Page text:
“We will expand next year,” he says, without saying which country, or countries, Lumos will enter. Restrictions on movement caused by COVID-19 will play a part in dictating the timing. “Expansion has always been part of the plan,” he adds.
Lumos kits allow storage of enough solar power to run basic appliances, though fridges and air conditioning are too ambitious for now. Customers pay an initial fee and then monthly instalments via MTN payment mechanisms to be able to access the power. They fully own the box after four years.
In Nigeria, Lumos has a grant from the Rural Electrification Agency (REA) with which it aims to provide kits to 1 million users by 2025.
READ MORE Can renewables light up Nigeria’s economic growth?
The company expanded into Côte d’Ivoire in 2018, where it has financing from the Dutch Development Finance Corporation. A further expansion will need a new debt financing agreement, says Gordon. This would likely be in dollars or euros at first, with a local currency facility being created in the second phase, he adds.
- The company hopes to be able to extend its partnership in Nigeria with MTN, and otherwise would seek a new telecommunications partner for the expansion, he adds.
- Uptake of solar power in Nigeria has been slower than in east Africa due to a lack of mobile money, says Gordon. “There was no mobile money in Nigeria” when Lumos started operating.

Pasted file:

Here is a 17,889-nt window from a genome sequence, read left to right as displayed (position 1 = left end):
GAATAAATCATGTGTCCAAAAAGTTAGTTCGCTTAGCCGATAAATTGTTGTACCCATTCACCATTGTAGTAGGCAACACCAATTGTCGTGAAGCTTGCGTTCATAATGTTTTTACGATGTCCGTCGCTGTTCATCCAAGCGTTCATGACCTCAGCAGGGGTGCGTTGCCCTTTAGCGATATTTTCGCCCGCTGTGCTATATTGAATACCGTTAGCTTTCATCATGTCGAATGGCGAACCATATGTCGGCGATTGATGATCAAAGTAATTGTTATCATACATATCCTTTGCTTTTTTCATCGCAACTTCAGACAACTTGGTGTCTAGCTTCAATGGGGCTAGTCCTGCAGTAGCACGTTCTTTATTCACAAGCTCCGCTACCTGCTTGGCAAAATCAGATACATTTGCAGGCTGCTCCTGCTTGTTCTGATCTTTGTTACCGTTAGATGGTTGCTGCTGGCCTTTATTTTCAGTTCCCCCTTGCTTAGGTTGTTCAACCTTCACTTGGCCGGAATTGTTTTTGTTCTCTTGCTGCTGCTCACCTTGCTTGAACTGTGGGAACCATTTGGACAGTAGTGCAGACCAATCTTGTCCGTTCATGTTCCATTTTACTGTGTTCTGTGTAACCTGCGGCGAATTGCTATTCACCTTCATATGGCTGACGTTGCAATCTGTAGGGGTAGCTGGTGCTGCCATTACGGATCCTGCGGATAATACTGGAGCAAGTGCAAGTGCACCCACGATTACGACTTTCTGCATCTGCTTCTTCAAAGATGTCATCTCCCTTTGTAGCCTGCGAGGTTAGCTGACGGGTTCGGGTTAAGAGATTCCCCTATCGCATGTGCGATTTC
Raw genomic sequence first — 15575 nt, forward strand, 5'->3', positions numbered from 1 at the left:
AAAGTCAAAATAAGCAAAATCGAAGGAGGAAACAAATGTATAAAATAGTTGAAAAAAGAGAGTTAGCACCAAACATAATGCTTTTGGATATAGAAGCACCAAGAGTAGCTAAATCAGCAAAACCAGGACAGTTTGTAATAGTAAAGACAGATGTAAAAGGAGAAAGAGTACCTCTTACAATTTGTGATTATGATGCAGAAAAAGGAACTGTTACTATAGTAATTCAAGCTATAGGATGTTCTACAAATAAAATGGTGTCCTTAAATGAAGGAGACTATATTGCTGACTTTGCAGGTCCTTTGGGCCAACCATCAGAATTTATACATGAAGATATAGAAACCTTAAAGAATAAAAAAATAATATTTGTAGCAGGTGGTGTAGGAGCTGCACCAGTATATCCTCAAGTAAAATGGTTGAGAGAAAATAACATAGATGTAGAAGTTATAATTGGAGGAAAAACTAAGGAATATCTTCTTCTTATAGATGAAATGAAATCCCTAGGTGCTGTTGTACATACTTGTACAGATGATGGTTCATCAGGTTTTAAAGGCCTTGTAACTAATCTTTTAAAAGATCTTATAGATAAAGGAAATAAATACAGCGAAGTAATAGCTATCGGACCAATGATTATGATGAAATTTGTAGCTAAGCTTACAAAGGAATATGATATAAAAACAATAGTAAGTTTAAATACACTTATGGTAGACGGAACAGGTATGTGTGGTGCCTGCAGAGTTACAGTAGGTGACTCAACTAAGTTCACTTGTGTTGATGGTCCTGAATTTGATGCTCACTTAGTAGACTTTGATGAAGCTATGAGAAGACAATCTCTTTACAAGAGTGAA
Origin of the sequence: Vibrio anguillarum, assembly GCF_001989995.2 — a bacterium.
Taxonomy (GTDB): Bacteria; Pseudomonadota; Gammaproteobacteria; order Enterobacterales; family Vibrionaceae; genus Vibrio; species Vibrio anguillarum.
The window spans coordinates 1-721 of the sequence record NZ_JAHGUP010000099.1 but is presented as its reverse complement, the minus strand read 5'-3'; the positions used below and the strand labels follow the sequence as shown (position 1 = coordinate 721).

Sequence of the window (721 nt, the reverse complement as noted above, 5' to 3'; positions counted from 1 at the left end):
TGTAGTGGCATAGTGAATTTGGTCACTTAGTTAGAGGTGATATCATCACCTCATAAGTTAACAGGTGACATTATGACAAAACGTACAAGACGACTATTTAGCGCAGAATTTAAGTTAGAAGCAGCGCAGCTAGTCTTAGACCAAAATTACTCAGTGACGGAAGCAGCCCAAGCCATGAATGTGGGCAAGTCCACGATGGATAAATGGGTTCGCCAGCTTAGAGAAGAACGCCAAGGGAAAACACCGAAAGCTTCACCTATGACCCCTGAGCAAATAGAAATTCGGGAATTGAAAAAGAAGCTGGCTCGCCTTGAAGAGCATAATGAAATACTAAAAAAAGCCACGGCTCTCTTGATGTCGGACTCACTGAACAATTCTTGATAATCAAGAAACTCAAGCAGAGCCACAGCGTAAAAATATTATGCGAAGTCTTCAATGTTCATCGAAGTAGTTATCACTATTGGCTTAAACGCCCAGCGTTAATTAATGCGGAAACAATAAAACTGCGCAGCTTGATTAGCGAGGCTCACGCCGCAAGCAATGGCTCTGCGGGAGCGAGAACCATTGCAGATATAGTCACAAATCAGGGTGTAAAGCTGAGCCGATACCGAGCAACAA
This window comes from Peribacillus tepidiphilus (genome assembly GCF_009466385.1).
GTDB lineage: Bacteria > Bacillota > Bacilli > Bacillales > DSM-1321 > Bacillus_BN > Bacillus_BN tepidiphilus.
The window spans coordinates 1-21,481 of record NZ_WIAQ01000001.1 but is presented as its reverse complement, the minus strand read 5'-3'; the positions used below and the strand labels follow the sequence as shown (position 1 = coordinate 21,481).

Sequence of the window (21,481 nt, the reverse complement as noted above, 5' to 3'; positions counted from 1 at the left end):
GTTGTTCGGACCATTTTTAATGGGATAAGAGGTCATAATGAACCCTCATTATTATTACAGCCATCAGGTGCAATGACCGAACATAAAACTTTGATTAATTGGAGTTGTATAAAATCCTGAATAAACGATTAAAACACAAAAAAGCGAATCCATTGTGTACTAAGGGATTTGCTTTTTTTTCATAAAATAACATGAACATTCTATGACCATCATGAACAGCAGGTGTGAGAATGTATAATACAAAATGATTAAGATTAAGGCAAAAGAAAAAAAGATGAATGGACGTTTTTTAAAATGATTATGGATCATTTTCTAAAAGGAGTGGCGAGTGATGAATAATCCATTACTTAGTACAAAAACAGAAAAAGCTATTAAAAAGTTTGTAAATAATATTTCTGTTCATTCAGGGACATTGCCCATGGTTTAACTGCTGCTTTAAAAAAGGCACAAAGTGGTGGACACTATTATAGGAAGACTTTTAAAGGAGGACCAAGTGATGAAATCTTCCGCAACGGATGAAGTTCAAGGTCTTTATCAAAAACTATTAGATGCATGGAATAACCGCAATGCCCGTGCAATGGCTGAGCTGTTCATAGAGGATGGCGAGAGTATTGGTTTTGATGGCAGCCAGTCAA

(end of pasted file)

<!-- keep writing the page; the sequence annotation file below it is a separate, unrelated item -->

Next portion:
- Gordon, who is based in Hong Kong, has a background in telecommunications and consumer payments. “There must be a payment mechanism that everyone has in their pocket” for economic development to progress from the bottom up.
According to the World Bank, Nigerian per head energy consumption is only 3.5% of the level in South Africa. Nigerian grid penetration is relatively healthy at around 60% of the population, but that conceals that many who are connected are not able to get any power from the system, says Gordon. “This is viable and more reliable.”
READ MORE African grid operators that don’t open up to solar risk being left behind
The government is targeting five million solar home systems within the next three years. Their realisation is that solar deployment is “incredibly quick”. The company can be anywhere in Nigeria to set up a home solar system “tomorrow”, adds Gordon.
- The proportion of Nigerians who use solar power remains negligible. Deployment of Lumos kits, Gordon says, can contribute to mass-market education. The market, he says, is “driven by word of mouth.”
- Even before the pandemic, Nigerian businesses and individuals were spending an estimated $12bn on gasoline generators per year. COVID-19 has created a new sense of urgency for solar power. People have been spending more time at home, and so need more power there. Yet they have less income to pay the bills.
- Gordon points to the estimated 37 million micro-businesses which exist in Nigeria. Solar power can keep many of them working and open for business into the evening, he says.
Lumos kits are manufactured in China, where the operation rebounded “exceptionally quickly” from the impact of COVID-19. Still, Gordon would be interested in the possibility of doing more manufacturing in Nigeria, as this would mean lower transportation costs.
Ramshackle national grids mean that solar power at home is the fastest route to electrification for many Africans.
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